The end of the semester is here, and everyone is graduating and moving on to bigger, brighter things…it’s a bit bitter sweet, no?
So first, congratulations, Laura, Colby and Kerishma. All three of you are amazing, talented, intelligent, creative, and strong women, each in your own way. I’ve only known you for a short time, but I’m so proud of your accomplishments and inspired by your work. Colby: your film absolutely floored me. I can’t believe the quality of work you produced, especially given the time and budget restraints. I really respect your passion and ambition, and I know these qualities will take you very far. Laura: I can’t wait to see your final project. As someone who studies gender, literature and film (and loves photography), I am struck by how deep your understanding is of the intersections between Poe and Hitchcock. And Kerishma: Your final project is truly impressive in its scope and sophistication, and it’s just the tip of the iceberg of what your capable of. You had some tough moments this semester, perhaps partly because you have very high expectations for yourself. That is a great quality, but don’t let it diminish your pride in your accomplishments (which will be many, I’m sure).
I realize this is starting to sound like cheesy entries in a yearbook, but I sincerely mean every word! I also want to encourage all of you to contact me any time for any reason. Just because the class is over does’t mean our relationships are!
Last but not least, a huge thanks to Lindsey for putting together a thoughtful, lively class, and for creating a learning environment that was engaging and creative.
Have a lovely summer, everyone!
Hey gang! We collected some great presenting tips and tricks from our fellow colleagues at NCUR last month. Some of them even harken back to their Seminar 4 presentations. If you have any other helpful advice, feel free to chime in in the comments!
Emily Paolillo, Brooklyn College: “For Seminar 4, my class was required to make video public service announcements. My group did ours on safer sex. Making a video was so interactive and fun that everyone in my class was completely immersed in their projects. Some did theirs on smoking and the obesity epidemic. I think it’s a pretty good sign that I can still remember their projects two years later. We also had to incorporate useful PSA tactics like using comedy or scary facts (mostly everyone used comedy), which made it very entertaining. When we presented at the Macaulay building, our videos had everyone hooked. Seminar 4 should be a FUN learning experience that incorporates using research skills to produce something that we will remember in the years to come.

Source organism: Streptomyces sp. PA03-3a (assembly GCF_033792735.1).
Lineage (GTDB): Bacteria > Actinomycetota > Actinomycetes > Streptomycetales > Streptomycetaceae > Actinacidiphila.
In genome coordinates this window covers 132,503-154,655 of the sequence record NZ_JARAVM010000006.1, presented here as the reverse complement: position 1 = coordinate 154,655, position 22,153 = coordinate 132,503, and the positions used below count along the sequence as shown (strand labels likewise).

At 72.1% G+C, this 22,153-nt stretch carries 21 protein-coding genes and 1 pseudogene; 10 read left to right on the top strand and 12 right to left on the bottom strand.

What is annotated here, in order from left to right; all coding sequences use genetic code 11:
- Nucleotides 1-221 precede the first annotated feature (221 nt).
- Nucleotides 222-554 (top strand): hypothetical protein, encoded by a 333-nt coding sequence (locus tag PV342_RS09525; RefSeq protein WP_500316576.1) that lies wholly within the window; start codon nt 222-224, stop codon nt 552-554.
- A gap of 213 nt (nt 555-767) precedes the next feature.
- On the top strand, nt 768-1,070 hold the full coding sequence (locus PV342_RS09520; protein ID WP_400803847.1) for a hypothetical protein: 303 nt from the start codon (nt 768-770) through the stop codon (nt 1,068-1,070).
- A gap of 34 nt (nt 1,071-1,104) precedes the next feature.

Also, NCUR was a great experience! It was awesome to meet so many different undergraduate students from around the country and see how diverse everyone’s fields of study are.”
Jenna Peet, Brooklyn College: “One thing that really helped my presentation for NCUR was rehearsing my presentation with Macaulay students who normally would not see my work. When I prepared my thesis at BC, I was practicing with mostly education and physics majors, and so I wasn’t getting a sense of what would be clear or confusing to the average listener. Practice with Macaulay students made me reevaluate what my presentation needed to focus on, and the feedback they gave also made me think more seriously about what my research represented as a whole. The questions they asked in practice (and actual) presentations were more thoughtful and insightful than what I was used to, and made my presentation that much better.”
Jamie Mallette, City College: “My suggestion for seminar 4 students is to not take the conference too seriously. Yes it is at the Macaulay building and it is academic but if they just relax and feel confident in what they are presenting they will do great! I think the conference experience would be greatly enhanced if people stayed for one another’s presentations and listening rather than ducking out after their own or their friends. Seminar 4 students, and all other Macaulay classes, should take the time to get to know students from other campuses and begin to explore outside their comfort zone. My personal presenting style is to make note cards with a few bullet points. I don’t write out my whole speech because it actually makes me more nervous and I am not as engaging or as varied when I plan too much. I usually just get up there and talk informally (but still appropriately!).My general experience at NCUR was positive. I had a lot of fun, and met interesting people. I would recommend students go to conferences, even just local ones, even if they are not presenting just to get a feel for the style, and networking.”